Do You Issue an Annual Report? Be Aware of These New Audit Requirements

Posted on Oct 4, 2021 in SAS No. 137

If you issue an annual report that includes or accompanies audited financial information, pay close attention! The AICPA’s Auditing Standards Board (ASB) issued Statement on Auditing Standards (SAS) No. 137The Auditor’s Responsibilities Relating to Other Information Included in Annual Reports, which will become effective for periods ending on or after December 15, 2021.    

The new SAS addresses what procedures an auditor must perform regarding financial and nonfinancial information found in an annual report. As an auditee, you will be required to provide written representations acknowledging which documents comprise the annual report and to provide the reports to the auditors to review in a timely manner. These documents must be provided prior to issuance of the annual report.

What Constitutes an Annual Report?

Under SAS No. 137, an annual report is defined as “a document, or combination of documents, typically prepared on an annual basis by management or those charged with governance in accordance with law, regulation, or custom, the purpose of which is to provide owners (or similar stakeholders) with information on the entity’s operations and the entity’s financial results and financial position as set out in the financial statements.

An annual report contains, accompanies, or incorporates by reference the financial statements and the auditor’s report thereon and usually includes information about the entity’s developments, its future outlook and risks and uncertainties, a statement by the entity’s governing body, and reports covering governance matters. Annual reports include annual reports of governments and organizations for charitable or philanthropic purposes that are available to the public.”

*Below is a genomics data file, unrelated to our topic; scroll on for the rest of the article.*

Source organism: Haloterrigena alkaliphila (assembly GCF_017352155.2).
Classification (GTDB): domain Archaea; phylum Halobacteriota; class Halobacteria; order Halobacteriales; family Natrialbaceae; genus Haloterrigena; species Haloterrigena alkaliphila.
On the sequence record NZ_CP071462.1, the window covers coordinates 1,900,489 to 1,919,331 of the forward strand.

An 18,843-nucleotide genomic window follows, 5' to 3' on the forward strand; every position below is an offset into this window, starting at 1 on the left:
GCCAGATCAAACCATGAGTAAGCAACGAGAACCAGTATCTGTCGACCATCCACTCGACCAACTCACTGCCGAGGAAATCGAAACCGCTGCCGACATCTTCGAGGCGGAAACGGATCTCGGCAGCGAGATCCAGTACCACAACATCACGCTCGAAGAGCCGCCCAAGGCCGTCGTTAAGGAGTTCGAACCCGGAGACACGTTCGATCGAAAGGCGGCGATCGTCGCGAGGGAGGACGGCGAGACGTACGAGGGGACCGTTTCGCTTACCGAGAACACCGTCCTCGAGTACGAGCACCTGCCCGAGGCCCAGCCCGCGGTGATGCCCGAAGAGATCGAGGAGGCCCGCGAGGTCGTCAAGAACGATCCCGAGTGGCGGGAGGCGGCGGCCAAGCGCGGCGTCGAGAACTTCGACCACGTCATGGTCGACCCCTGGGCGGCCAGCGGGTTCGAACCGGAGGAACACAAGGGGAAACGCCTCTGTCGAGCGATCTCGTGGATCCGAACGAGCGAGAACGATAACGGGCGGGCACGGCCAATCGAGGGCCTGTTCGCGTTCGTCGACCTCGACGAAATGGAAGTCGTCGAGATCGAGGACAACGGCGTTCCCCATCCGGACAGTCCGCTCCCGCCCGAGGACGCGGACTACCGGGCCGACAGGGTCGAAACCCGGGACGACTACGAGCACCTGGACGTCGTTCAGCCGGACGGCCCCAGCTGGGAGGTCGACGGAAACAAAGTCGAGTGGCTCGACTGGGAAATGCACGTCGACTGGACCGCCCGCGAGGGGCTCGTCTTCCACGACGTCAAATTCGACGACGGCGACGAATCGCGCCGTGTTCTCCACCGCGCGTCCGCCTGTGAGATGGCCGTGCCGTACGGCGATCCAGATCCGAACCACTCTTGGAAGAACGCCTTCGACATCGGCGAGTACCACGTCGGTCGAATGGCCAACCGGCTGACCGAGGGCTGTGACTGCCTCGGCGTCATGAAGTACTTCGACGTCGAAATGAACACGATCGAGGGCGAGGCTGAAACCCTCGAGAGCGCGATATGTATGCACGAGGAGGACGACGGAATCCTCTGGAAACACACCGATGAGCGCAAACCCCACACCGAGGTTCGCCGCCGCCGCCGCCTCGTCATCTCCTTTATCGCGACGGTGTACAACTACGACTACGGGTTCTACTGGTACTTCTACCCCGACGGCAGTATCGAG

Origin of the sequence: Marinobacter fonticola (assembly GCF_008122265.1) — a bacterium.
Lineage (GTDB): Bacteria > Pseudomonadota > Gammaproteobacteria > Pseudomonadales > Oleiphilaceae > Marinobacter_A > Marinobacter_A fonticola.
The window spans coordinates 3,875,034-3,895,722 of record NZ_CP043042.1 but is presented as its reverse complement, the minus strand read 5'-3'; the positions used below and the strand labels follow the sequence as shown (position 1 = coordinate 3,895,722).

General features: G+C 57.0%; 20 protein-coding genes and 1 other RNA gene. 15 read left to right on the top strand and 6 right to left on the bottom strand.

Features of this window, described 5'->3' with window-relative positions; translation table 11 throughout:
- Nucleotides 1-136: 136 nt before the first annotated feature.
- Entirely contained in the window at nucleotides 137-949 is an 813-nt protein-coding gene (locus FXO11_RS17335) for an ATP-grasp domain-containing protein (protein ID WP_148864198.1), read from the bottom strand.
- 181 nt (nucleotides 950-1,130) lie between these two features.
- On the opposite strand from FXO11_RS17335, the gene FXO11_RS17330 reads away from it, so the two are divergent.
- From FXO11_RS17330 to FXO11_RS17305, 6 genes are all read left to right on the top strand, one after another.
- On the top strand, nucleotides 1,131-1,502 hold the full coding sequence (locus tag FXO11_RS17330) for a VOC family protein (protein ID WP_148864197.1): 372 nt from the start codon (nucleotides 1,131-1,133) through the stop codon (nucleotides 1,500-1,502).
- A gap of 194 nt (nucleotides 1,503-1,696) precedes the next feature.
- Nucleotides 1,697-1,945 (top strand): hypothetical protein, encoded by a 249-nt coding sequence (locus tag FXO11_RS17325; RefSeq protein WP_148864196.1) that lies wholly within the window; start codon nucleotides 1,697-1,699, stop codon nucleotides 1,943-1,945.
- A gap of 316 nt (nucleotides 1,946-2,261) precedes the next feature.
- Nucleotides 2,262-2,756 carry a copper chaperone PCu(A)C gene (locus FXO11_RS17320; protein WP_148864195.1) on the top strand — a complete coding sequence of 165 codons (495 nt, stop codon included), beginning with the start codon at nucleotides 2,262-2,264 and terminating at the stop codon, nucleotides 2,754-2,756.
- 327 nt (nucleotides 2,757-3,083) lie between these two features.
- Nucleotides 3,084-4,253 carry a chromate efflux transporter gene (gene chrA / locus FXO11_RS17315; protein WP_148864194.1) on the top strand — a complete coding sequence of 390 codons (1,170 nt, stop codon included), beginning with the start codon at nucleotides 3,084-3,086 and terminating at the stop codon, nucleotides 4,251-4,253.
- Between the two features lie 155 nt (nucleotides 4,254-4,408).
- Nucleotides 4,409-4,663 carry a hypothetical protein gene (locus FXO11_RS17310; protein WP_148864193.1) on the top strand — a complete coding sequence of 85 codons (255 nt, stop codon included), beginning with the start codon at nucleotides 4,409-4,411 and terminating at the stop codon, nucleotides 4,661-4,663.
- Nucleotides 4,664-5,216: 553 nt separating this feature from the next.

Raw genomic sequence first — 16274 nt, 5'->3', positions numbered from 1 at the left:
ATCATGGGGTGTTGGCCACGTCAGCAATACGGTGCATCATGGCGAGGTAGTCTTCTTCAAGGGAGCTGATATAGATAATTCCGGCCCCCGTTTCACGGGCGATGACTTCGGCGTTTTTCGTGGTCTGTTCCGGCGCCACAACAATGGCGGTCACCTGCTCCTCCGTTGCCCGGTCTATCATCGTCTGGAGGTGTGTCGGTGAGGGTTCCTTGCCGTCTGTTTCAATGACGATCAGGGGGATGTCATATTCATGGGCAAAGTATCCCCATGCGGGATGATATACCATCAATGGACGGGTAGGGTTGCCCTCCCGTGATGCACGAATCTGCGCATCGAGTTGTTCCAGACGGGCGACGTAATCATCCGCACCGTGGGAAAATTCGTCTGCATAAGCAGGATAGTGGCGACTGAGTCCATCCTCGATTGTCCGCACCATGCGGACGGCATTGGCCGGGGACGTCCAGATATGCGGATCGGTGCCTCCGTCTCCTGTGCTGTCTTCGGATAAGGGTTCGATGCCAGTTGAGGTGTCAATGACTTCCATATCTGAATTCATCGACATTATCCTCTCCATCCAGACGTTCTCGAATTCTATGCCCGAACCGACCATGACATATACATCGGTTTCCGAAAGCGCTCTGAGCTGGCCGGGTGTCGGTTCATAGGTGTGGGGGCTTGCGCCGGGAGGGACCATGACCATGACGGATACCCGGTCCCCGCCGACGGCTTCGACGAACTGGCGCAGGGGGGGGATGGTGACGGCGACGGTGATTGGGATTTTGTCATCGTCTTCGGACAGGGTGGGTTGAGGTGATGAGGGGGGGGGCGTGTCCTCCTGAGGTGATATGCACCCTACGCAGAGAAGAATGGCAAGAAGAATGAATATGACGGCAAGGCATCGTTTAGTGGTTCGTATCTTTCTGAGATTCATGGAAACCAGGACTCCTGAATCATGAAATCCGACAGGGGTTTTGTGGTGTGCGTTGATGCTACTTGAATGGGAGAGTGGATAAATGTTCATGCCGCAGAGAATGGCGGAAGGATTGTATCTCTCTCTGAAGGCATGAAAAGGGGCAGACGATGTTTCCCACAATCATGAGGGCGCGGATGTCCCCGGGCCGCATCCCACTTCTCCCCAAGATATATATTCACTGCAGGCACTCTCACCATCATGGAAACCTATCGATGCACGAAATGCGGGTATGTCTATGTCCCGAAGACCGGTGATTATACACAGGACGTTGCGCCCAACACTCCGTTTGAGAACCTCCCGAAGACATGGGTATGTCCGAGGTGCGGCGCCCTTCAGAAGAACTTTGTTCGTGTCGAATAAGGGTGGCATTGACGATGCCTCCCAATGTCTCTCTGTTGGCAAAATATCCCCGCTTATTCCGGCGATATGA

It may be difficult in some cases to determine which documents constitute the annual report. As such, the auditor and auditee should have a discussion to ensure that both parties understand the documents that are considered an entity’s annual report and are therefore subject to additional auditor procedures.

What is My Auditor Required to Do?

In accordance with the new SAS, the auditor should read the other information within the annual report and consider whether a material inconsistency exists between information in the annual report and the financial statements, and they should compare selected amounts with the financial statements.

The auditor is also required to communicate with those charged with governance concerning the auditor’s responsibility with respect to information in annual reports, the procedures performed, and the results.

Does My Auditor Have to Review the Annual Report Prior to Issuance of the Audited Financial Statements?

No, the annual report does not have to be prepared and reviewed by the auditor prior to issuance of the audited financial statements. In fact, in most cases, annual reports are typically prepared and issued subsequently.

However, in cases when the auditor has obtained all the other information at the date of the auditor’s report, SAS No. 137 does require the auditor to include a separate section in the auditor’s report with the heading “Other Information.”

Plan Ahead

If you issue an annual report, communicate early on with your audit team regarding the planned timing and issuance. The auditor will most likely want to reference the annual report in the annual audit engagement letter. Your internal publishing team will also need to be made aware of the requirements and plan accordingly. As a reminder, the auditee bears the burden of providing the annual report to the auditor in a timely manner for review, so don’t forget about this important new requirement.

If you have questions on the new auditing standard, reach out to a Clark Nuber professional.

©2021 Clark Nuber PS. All rights reserved.

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This article or blog contains general information only and should not be construed as accounting, business, financial, investment, legal, tax, or other professional advice or services. Before making any decision or taking any action, you should engage a qualified professional advisor.

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